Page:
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Originally published February 19, 2009 at 12:00 AM | Page modified February 19, 2009 at 2:10 PM

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Class action rejected for "Vista Capable" suit against Microsoft

Microsoft scored a major victory Wednesday when a judge ruled a lawsuit challenging the company's "Windows Vista Capable" marketing program...

Seattle Times technology reporter

Microsoft scored a major victory Wednesday when a judge ruled a lawsuit challenging the company's "Windows Vista Capable" marketing program cannot go forward as a class action.

That could bring to a close a case that has made public a flood of internal Microsoft e-mails, providing a rare and often unflattering look at the company's internal debate as it set hardware requirements for Vista and planned how to market the operating system.

The company was in a bind because as Vista approached launch in 2006, many computers on the market could not run the premium version of the operating system.

In a bid to maintain demand for this soon-to-be obsolete hardware and the Windows XP operating system that it used, Microsoft allowed PC makers to label these machines "Vista Capable," even though they could only run Vista Home Basic, which lacks features such as the Aero user interface.

The plaintiffs allege this was deceptive and violated the Washington Consumer Protection Act, among other claims.

In certifying the case as a class action nearly a year ago, U.S. District Court Judge Marsha Pechman said the plaintiffs had to show the marketing program caused them to pay more for PCs only capable of running Vista Home Basic than they would have absent the Vista Capable campaign.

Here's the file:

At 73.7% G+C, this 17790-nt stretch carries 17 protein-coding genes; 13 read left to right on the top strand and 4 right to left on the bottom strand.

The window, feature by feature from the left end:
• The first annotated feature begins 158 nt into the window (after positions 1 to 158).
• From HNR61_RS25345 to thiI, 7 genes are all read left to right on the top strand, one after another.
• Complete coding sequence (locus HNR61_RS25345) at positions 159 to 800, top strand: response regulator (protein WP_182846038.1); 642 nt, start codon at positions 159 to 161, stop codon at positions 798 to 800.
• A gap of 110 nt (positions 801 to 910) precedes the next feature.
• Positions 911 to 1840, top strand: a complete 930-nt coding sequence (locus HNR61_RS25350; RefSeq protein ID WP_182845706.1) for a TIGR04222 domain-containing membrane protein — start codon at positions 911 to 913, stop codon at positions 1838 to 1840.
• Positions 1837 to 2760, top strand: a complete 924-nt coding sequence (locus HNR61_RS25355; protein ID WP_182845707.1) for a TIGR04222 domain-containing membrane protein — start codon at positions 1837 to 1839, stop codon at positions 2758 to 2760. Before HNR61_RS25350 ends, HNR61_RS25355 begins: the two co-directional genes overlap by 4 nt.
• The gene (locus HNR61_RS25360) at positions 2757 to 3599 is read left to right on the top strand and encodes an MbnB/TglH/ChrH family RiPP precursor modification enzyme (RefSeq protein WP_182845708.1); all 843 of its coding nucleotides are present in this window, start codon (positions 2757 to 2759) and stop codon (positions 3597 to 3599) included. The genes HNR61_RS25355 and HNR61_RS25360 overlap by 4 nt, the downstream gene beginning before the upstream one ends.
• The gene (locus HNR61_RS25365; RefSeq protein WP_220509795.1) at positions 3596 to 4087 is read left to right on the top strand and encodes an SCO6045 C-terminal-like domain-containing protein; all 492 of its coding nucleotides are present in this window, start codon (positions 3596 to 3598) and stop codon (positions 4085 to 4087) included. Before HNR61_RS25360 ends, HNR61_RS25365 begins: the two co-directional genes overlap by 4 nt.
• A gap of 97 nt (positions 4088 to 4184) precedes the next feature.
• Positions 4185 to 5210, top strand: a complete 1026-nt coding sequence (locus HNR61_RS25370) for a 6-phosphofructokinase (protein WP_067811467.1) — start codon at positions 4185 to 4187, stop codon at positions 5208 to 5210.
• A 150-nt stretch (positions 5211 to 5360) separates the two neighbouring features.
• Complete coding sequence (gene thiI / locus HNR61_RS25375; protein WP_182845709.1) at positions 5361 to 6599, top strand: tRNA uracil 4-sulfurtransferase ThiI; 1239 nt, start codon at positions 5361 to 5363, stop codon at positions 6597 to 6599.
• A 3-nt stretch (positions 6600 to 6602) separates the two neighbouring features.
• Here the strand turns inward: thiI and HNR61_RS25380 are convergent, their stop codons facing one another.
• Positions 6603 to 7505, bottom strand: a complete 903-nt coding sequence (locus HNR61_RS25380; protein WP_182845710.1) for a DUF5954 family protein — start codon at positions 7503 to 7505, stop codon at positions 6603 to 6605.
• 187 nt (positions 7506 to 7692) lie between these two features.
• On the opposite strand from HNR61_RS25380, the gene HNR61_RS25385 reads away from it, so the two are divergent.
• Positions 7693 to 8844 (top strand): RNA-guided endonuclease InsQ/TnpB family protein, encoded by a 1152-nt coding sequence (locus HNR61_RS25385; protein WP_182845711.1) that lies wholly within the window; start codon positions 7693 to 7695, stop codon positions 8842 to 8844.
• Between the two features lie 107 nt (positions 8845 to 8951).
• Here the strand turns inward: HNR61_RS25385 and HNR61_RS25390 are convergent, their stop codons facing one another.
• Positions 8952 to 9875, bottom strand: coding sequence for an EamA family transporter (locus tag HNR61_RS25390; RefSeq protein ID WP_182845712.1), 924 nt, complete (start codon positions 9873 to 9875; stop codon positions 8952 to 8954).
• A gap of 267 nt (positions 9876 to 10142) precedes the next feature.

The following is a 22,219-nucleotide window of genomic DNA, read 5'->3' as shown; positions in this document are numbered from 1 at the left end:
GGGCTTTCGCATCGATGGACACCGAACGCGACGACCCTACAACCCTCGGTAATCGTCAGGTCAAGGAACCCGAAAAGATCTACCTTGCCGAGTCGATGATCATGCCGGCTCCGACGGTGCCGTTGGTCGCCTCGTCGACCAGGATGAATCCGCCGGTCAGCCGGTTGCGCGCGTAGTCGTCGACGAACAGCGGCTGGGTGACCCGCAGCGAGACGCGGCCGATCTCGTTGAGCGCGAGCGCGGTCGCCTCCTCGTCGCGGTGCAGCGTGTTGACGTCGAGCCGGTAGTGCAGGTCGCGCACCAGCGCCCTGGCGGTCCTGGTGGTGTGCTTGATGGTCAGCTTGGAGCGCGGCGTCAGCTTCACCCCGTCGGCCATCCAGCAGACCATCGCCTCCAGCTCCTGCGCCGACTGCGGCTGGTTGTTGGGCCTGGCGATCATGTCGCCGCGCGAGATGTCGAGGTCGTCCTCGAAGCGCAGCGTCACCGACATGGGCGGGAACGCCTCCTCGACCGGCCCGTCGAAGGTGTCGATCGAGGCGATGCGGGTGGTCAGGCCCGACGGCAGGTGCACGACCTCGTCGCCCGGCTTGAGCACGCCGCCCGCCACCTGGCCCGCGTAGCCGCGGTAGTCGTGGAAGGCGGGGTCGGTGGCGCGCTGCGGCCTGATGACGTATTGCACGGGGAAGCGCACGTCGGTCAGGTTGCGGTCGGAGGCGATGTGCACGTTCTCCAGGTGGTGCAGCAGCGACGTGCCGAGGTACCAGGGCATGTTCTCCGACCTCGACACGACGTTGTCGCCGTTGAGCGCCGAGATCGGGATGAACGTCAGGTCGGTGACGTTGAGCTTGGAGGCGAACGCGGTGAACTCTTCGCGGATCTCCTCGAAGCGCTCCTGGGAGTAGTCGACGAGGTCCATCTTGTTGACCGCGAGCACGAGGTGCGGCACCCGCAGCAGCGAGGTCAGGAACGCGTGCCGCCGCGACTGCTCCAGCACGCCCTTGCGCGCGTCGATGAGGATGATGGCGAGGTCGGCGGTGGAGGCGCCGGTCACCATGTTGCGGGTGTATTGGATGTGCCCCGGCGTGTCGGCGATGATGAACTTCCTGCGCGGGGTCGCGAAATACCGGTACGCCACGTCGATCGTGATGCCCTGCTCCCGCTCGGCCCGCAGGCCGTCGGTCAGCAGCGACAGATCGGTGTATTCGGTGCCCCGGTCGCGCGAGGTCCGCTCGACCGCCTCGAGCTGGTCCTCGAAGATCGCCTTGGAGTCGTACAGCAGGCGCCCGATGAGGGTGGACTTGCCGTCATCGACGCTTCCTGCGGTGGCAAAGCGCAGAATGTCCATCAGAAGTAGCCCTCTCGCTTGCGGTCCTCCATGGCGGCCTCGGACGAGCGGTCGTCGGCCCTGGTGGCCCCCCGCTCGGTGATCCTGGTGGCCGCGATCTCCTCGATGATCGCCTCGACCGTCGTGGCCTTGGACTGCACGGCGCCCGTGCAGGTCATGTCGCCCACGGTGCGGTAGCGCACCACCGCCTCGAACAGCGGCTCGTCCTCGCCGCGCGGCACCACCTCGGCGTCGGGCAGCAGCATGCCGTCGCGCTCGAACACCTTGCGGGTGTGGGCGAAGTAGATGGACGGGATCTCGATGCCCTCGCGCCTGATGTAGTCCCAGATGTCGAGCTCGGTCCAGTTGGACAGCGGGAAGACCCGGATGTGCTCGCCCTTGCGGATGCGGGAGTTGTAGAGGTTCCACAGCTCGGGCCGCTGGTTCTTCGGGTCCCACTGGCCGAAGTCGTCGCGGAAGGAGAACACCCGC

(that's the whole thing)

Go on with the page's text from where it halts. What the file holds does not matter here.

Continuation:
Pechman ruled that evidence submitted in support of the "price-inflation theory" was based on assumptions and anecdotes and that plaintiffs failed to separate any impact the marketing program had on PC prices from other factors such as holiday sales.

"Absent evidence of class-wide price inflation, plaintiffs cannot demonstrate that common questions predominate over individual considerations," she wrote.

But she declined to issue a summary judgment in Microsoft's favor. The plaintiffs do not have to prove their price-inflation theory if they pursue their claims as individuals, she ruled.

"We're pleased that the court granted our motion to decertify the class, leaving only the claims of six individuals," Microsoft spokesman David Bowermaster said in an e-mail."We look forward to presenting our case to the jury, should the plaintiffs elect to pursue their individual claims."

Attorney Jeffery Thomas said the plaintiffs are still reviewing the ruling and their options.

Microsoft now has its sights set on Vista's successor, Windows 7, which is due out within 11 months though many expect it sooner.

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It's unclear whether the company will attempt a similar marketing program to maintain demand for Vista, but analyst Matt Rosoff, of Kirkland-based with Directions on Microsoft, thinks it's unlikely. The hardware requirements of Windows 7 are no greater than those of Vista, and the PCs on the market have caught up.

"There's really no need for it because most of the computers today will be able to run Windows 7 Home Premium," Rosoff said.

Benjamin J. Romano: 206-464-2149 or bromano@seattletimes.com

Copyright © 2009 The Seattle Times Company

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